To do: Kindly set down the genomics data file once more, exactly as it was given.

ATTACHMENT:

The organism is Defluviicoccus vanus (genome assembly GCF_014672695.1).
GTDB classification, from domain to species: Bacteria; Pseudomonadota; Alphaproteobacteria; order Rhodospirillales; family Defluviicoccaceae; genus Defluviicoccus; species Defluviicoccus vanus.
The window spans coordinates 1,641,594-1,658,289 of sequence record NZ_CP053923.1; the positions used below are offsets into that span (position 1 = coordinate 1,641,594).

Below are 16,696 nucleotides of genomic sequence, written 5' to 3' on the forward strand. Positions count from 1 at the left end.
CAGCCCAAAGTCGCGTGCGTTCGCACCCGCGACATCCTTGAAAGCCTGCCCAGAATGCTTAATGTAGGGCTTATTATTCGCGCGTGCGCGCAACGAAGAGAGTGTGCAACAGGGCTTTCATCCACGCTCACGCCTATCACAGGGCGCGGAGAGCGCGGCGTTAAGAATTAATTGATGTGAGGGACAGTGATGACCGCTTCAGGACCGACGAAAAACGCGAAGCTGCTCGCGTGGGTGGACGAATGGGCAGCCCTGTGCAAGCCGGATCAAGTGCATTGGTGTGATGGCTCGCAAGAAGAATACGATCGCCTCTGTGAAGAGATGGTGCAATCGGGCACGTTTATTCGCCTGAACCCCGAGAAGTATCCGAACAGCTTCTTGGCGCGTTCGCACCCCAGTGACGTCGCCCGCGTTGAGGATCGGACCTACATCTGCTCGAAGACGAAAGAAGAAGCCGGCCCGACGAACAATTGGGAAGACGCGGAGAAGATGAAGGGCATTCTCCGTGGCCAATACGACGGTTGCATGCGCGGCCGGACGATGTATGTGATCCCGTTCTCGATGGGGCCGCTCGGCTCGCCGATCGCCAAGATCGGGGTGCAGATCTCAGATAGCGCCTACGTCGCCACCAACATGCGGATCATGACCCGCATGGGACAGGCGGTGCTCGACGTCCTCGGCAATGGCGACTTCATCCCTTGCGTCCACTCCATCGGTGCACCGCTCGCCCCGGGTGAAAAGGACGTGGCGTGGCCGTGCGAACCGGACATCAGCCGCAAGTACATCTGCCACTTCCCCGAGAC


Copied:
The organism is Defluviicoccus vanus (genome assembly GCF_014672695.1).
GTDB classification, from domain to species: Bacteria; Pseudomonadota; Alphaproteobacteria; order Rhodospirillales; family Defluviicoccaceae; genus Defluviicoccus; species Defluviicoccus vanus.
The window spans coordinates 1,641,594-1,658,289 of sequence record NZ_CP053923.1; the positions used below are offsets into that span (position 1 = coordinate 1,641,594).

Below are 16,696 nucleotides of genomic sequence, written 5' to 3' on the forward strand. Positions count from 1 at the left end.
CAGCCCAAAGTCGCGTGCGTTCGCACCCGCGACATCCTTGAAAGCCTGCCCAGAATGCTTAATGTAGGGCTTATTATTCGCGCGTGCGCGCAACGAAGAGAGTGTGCAACAGGGCTTTCATCCACGCTCACGCCTATCACAGGGCGCGGAGAGCGCGGCGTTAAGAATTAATTGATGTGAGGGACAGTGATGACCGCTTCAGGACCGACGAAAAACGCGAAGCTGCTCGCGTGGGTGGACGAATGGGCAGCCCTGTGCAAGCCGGATCAAGTGCATTGGTGTGATGGCTCGCAAGAAGAATACGATCGCCTCTGTGAAGAGATGGTGCAATCGGGCACGTTTATTCGCCTGAACCCCGAGAAGTATCCGAACAGCTTCTTGGCGCGTTCGCACCCCAGTGACGTCGCCCGCGTTGAGGATCGGACCTACATCTGCTCGAAGACGAAAGAAGAAGCCGGCCCGACGAACAATTGGGAAGACGCGGAGAAGATGAAGGGCATTCTCCGTGGCCAATACGACGGTTGCATGCGCGGCCGGACGATGTATGTGATCCCGTTCTCGATGGGGCCGCTCGGCTCGCCGATCGCCAAGATCGGGGTGCAGATCTCAGATAGCGCCTACGTCGCCACCAACATGCGGATCATGACCCGCATGGGACAGGCGGTGCTCGACGTCCTCGGCAATGGCGACTTCATCCCTTGCGTCCACTCCATCGGTGCACCGCTCGCCCCGGGTGAAAAGGACGTGGCGTGGCCGTGCGAACCGGACATCAGCCGCAAGTACATCTGCCACTTCCCCGAGAC